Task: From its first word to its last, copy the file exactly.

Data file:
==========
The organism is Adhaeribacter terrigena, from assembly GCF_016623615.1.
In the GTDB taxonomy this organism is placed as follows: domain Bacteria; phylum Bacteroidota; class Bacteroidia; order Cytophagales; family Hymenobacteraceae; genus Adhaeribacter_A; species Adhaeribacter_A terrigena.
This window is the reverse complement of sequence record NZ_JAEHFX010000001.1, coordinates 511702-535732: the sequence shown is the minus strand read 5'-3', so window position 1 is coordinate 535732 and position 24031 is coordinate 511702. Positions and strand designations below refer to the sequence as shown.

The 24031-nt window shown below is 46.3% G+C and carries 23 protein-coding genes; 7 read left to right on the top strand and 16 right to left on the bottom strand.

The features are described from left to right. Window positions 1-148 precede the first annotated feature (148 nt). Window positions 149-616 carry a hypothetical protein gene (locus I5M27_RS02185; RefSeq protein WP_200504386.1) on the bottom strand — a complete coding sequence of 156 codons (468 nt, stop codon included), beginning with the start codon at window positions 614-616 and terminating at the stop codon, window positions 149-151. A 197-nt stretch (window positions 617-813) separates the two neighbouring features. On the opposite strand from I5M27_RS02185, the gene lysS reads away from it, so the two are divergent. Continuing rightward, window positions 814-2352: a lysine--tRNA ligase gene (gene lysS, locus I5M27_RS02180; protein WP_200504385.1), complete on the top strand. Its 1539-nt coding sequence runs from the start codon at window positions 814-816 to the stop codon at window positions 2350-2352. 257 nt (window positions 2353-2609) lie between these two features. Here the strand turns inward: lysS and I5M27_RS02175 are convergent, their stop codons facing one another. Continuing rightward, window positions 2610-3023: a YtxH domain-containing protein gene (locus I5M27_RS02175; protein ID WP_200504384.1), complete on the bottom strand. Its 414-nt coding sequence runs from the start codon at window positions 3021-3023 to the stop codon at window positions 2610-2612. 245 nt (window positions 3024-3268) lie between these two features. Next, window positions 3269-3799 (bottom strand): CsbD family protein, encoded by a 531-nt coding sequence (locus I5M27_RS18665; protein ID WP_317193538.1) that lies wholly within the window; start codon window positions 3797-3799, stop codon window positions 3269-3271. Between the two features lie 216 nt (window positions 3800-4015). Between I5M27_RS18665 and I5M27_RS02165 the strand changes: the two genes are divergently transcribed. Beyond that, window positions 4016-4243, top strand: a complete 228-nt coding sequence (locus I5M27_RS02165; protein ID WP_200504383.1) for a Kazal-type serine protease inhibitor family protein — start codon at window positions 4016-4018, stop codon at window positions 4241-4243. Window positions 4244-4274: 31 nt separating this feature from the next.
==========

The organism is Adhaeribacter terrigena, from assembly GCF_016623615.1.
In the GTDB taxonomy this organism is placed as follows: domain Bacteria; phylum Bacteroidota; class Bacteroidia; order Cytophagales; family Hymenobacteraceae; genus Adhaeribacter_A; species Adhaeribacter_A terrigena.
This window is the reverse complement of sequence record NZ_JAEHFX010000001.1, coordinates 511702-535732: the sequence shown is the minus strand read 5'-3', so window position 1 is coordinate 535732 and position 24031 is coordinate 511702. Positions and strand designations below refer to the sequence as shown.

The 24031-nt window shown below is 46.3% G+C and carries 23 protein-coding genes; 7 read left to right on the top strand and 16 right to left on the bottom strand.

The features are described from left to right. Window positions 1-148 precede the first annotated feature (148 nt). Window positions 149-616 carry a hypothetical protein gene (locus I5M27_RS02185; RefSeq protein WP_200504386.1) on the bottom strand — a complete coding sequence of 156 codons (468 nt, stop codon included), beginning with the start codon at window positions 614-616 and terminating at the stop codon, window positions 149-151. A 197-nt stretch (window positions 617-813) separates the two neighbouring features. On the opposite strand from I5M27_RS02185, the gene lysS reads away from it, so the two are divergent. Continuing rightward, window positions 814-2352: a lysine--tRNA ligase gene (gene lysS, locus I5M27_RS02180; protein WP_200504385.1), complete on the top strand. Its 1539-nt coding sequence runs from the start codon at window positions 814-816 to the stop codon at window positions 2350-2352. 257 nt (window positions 2353-2609) lie between these two features. Here the strand turns inward: lysS and I5M27_RS02175 are convergent, their stop codons facing one another. Continuing rightward, window positions 2610-3023: a YtxH domain-containing protein gene (locus I5M27_RS02175; protein ID WP_200504384.1), complete on the bottom strand. Its 414-nt coding sequence runs from the start codon at window positions 3021-3023 to the stop codon at window positions 2610-2612. 245 nt (window positions 3024-3268) lie between these two features. Next, window positions 3269-3799 (bottom strand): CsbD family protein, encoded by a 531-nt coding sequence (locus I5M27_RS18665; protein ID WP_317193538.1) that lies wholly within the window; start codon window positions 3797-3799, stop codon window positions 3269-3271. Between the two features lie 216 nt (window positions 3800-4015). Between I5M27_RS18665 and I5M27_RS02165 the strand changes: the two genes are divergently transcribed. Beyond that, window positions 4016-4243, top strand: a complete 228-nt coding sequence (locus I5M27_RS02165; protein ID WP_200504383.1) for a Kazal-type serine protease inhibitor family protein — start codon at window positions 4016-4018, stop codon at window positions 4241-4243. Window positions 4244-4274: 31 nt separating this feature from the next.